Note: The following post was written by Taylor W. Wells, Communications Director for On The Mark Strategies.As a speaker at a recent conference of young professionals, I was privileged to interact with a roomful of bright and energetic financial institution professionals. The majority of attendees were marketers and communications specialists.
I was struck by their enthusiasm and drive. The group was attentive, respectful and full of pointed and relevant questions. Surely these are not the zombified slackers that Hollywood and pop culture makes a fortune stereotyping. In truth, I saw reminders of myself in their eyes from some 15-20 years past. All in all, it was an excellent experience and I hope they learned at least as much from me as I did from them.
A small group of young professionals stayed after the presentation with a shared question:
When all the slideshow, facts, stats and conference dust settles and we have to go back to work, how can we actually impact the brands for which we are responsible?
An intriguing question, to which I offered the following answers.
- You’re going to have to leave your office and enter the lion’s den (CEO, CFO, etc.).
- In a polite way, get in the executives’ faces.
- Assume they know nothing about brand and can learn a great deal from you (without insulting them).
- Ask them to lunch for an informal brand education opportunity.
- Provide documentation (condensed) and relevant brand success stories about other banks or credit unions.
- Read up on current branding hot topics (generational marketing, content marketing, social media, native advertising).
- Prove the ROI of branding to your CEO.
- Learn to recognize your allies and keep them close (those who truly get brandin).
- Open yourself to brand improvement (and criticism) from staff.
- Assume everyone is watching you at every turn and live the brand you preach.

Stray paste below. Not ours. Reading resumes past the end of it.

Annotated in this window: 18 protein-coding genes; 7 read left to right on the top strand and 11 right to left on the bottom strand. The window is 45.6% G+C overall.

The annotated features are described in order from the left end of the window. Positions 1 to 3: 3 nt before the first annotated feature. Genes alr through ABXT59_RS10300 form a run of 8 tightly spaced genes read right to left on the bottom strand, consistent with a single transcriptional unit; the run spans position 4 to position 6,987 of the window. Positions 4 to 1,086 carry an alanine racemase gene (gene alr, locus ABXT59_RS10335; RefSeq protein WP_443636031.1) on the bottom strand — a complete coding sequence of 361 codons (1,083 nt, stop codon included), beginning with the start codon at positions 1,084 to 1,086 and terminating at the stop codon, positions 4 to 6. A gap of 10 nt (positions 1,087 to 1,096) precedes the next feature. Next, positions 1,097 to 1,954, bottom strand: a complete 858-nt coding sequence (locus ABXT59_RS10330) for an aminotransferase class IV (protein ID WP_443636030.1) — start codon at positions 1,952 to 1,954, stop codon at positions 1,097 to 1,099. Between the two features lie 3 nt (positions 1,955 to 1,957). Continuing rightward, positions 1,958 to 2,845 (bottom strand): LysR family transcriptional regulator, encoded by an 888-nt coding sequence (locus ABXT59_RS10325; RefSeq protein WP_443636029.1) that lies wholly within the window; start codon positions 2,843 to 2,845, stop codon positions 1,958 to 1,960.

These are just a few possible answers culled from my experience. There are certainly many others. What advice would you offer young professionals looking for ways to meaningful impact the brands they guide?
I’m a big believer in enjoying each season of the year in its own time. That’s why you won’t see me joining the bizarre ritual of those that put up their Christmas decorations before the Halloween jack o’ lanterns have sputtered their last flickering flame.
Let’s not forget that magical holiday wedged between Halloween and Christmas – Thanksgiving. I love Thanksgiving and all its trappings. Families together, great food, parades and football. I also enjoy taking time out of what usually is a hectic schedule to give thanks for the many blessings of life. It’s refreshing, rejuvenating and serves the valuable function of focusing my thoughts on the good in life rather than the struggles.
This approach is also valuable in our work environments. At your bank or credit union, do you ever stop to reflect and give thanks for the blessings of your work? I know, it sounds a little corny and might be tough when emails, voicemails, meetings, travel and budgets chew up so much of your time. Pausing to remember the good things about work, instead of grumbling over the bad, helps put it all in better perspective.
Here are a few thankful thoughts to help you get started.